When making investment decisions, how do you come up with your own investment philosophy? Do you just check off the box for whatever seems to make sense at the time? Let’s take some tips from some well-known investment icons:
Buffett and Bogle
Warren Buffett and John Bogle are two of the most successful and well known investors of our time. You could summarize Buffett’s investment philosophy as invest in what you know or invest in what you like. There certainly is truth in that. The flip side of this advice might be if you don’t understand an investment then it should be avoided.
Additionally, you might want to diversify (this is one of those buzzwords financial advisors love to use) beyond stock in your 15 or 20 favorite brands. That is where Mr. Bogle comes in. He founded the Vanguard Group, which sells many low cost index funds that offer diversification to investors like you and me.
Why All the Talk About Diversification?
You may have heard about diversification and the fact that its important. But what does it really mean? Basically, it’s not having all your eggs in one basket. The thinking behind that is that you can’t be certain that any single investment will do well. Even very sound companies can run into trouble from time to time. If you have a variety of investments, they are unlikely to all tank at once. You might think of it this way: if your investment ship sails into a storm, the vessel will experience less rocking (and less sea sickness for you) if you investments are diversified.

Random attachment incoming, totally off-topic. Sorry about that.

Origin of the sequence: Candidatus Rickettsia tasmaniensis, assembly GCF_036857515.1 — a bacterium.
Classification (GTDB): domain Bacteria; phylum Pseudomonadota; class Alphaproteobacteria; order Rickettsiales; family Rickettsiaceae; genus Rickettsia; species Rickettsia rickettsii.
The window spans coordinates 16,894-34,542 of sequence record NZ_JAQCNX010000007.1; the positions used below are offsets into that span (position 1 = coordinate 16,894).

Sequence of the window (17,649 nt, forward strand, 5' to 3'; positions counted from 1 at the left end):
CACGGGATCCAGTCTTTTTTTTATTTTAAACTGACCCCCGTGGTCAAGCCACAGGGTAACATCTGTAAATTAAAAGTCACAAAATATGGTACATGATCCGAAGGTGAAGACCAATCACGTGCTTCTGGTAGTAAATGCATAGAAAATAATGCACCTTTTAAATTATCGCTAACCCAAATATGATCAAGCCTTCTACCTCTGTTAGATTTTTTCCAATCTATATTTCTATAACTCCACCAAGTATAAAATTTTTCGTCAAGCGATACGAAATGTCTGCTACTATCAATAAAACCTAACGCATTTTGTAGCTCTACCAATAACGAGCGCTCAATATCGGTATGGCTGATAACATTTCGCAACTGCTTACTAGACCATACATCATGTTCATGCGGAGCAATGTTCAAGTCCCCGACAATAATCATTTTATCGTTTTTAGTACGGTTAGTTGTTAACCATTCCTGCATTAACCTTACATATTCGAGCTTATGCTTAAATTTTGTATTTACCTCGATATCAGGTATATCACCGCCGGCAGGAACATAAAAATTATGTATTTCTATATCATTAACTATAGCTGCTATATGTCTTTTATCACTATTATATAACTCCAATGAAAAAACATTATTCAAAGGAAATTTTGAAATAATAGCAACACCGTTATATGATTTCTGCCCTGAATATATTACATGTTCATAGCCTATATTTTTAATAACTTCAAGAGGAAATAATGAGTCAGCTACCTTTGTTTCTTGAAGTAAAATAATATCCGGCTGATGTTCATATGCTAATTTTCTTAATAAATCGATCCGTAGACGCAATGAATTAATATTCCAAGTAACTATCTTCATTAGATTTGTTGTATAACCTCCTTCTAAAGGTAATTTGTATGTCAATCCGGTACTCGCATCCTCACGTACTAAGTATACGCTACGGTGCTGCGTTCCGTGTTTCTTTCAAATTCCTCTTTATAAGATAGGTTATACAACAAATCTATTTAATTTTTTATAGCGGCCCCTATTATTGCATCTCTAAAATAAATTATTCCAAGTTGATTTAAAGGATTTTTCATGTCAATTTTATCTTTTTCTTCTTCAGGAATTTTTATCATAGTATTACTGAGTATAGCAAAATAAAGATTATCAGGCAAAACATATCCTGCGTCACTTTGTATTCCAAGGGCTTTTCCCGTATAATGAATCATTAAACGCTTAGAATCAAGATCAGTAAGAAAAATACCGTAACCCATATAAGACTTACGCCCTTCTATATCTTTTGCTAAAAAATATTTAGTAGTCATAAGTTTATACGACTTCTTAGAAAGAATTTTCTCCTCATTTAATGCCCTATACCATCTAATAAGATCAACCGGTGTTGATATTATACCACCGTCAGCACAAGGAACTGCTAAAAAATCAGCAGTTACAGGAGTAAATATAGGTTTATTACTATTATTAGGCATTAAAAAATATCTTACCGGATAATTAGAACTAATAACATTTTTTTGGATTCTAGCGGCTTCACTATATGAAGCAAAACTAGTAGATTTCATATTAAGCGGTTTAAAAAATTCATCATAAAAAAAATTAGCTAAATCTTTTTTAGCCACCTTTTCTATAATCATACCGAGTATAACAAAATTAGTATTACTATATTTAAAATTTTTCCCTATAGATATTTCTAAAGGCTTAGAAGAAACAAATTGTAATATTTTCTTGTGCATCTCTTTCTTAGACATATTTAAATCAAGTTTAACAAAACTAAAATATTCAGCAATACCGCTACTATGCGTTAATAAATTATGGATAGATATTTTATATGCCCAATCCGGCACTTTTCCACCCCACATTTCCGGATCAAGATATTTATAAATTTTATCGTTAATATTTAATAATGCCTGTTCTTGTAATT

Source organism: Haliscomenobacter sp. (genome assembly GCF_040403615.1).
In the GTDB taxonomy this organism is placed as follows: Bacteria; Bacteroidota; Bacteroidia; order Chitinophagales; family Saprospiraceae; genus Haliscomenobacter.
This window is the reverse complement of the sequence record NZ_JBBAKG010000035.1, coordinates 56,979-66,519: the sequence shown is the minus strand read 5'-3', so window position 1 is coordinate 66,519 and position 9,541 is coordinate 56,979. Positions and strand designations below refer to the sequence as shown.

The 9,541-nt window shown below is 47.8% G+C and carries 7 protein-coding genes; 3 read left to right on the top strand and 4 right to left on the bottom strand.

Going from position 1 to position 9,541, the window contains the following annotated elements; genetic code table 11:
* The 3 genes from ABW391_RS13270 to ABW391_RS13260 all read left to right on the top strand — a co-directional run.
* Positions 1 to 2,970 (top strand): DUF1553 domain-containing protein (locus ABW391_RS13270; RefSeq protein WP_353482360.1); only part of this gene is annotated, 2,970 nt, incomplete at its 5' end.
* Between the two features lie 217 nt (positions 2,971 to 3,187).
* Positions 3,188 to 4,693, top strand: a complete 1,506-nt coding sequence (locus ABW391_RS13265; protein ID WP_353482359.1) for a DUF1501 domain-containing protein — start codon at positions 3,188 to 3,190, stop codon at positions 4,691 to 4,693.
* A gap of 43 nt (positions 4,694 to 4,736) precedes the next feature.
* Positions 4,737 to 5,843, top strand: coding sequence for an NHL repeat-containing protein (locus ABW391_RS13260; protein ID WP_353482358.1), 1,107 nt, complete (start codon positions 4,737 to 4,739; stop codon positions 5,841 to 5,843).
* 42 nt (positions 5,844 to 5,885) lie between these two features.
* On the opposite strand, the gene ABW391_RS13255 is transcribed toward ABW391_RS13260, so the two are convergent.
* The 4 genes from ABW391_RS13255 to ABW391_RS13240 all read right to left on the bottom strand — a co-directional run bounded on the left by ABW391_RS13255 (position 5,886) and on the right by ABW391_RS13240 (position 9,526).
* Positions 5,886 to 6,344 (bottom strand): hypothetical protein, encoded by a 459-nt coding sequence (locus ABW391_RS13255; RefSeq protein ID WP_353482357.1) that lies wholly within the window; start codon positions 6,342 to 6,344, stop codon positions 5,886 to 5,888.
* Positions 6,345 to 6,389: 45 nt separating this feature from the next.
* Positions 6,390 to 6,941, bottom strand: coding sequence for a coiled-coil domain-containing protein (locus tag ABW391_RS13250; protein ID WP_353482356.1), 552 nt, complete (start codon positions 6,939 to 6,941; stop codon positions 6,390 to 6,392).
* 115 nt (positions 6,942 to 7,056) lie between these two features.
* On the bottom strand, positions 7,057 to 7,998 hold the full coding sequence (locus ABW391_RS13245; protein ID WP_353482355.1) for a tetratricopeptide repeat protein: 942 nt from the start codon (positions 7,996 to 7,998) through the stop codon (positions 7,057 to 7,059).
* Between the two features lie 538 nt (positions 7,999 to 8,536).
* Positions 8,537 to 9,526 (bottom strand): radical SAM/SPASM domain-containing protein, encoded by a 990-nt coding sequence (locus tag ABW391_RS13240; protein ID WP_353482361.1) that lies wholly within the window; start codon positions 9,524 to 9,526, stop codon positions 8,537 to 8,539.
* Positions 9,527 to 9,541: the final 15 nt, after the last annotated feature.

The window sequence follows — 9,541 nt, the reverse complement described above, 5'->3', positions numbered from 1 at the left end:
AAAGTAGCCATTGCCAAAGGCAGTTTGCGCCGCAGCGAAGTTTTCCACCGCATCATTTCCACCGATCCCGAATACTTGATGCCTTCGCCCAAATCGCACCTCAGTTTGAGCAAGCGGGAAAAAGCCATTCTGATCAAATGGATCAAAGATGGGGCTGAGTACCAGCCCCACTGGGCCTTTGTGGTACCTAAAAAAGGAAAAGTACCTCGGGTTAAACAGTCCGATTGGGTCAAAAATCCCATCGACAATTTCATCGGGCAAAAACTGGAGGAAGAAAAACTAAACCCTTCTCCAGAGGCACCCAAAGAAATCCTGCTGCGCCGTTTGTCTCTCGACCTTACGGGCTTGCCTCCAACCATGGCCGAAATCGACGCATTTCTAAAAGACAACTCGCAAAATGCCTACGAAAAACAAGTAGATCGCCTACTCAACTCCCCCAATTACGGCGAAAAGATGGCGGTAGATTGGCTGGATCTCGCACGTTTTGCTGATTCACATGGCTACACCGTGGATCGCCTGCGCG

A quick aside, if you are curious about investment terminology, Investopedia is a wonderful resource. They will even email you an investment term of the day so that you can build your technical vocab!
Beat the Market and Invest like a Monkey
The title of this section comes from the fact that active managers generally do NOT outperform the market over the long term. The promise of high investment returns is very rarely sustainable. If a manager shows a strong track record, it might just be from luck–like a monkey picking stocks by throwing a dart. So why pay active managers for nothing (they cost more) and buy the market (aka passive investing) in the form of an index fund? This is the case made in the classic book A Random Walk Down Wall Street. I steer my clients away from market timing and active management. After all, none of us has a crystal ball.
Disciplined investing has proven to be successful over time and an investment policy statement is one tool to help you do just that. It outlines the purpose behind your investments and the reasons why they were chosen. It also helps you plan for potential fluctuations in the market and know when it is appropriate to sell some of your investments.
Isn’t there more to it?
Yes. The philosophy of investing is an entire field so it is no wonder there’s more. For example, tax efficiency is another important component to investing effectively. It can be more tax efficient to put certain types of investments in certain types of accounts depending on the tax treatment of both the investment and the account. One example is placing income generating investments, such as bonds, in retirement accounts.
For more information on investing basics, login to SaveUp and watch the webinar titled “Investment Foundation.” You can also take a look at our blogpost for investment tips from Warren Buffet himself.
This post was written by SaveUp’s personal finance contributing writer, Catherine Hawley, CFP®.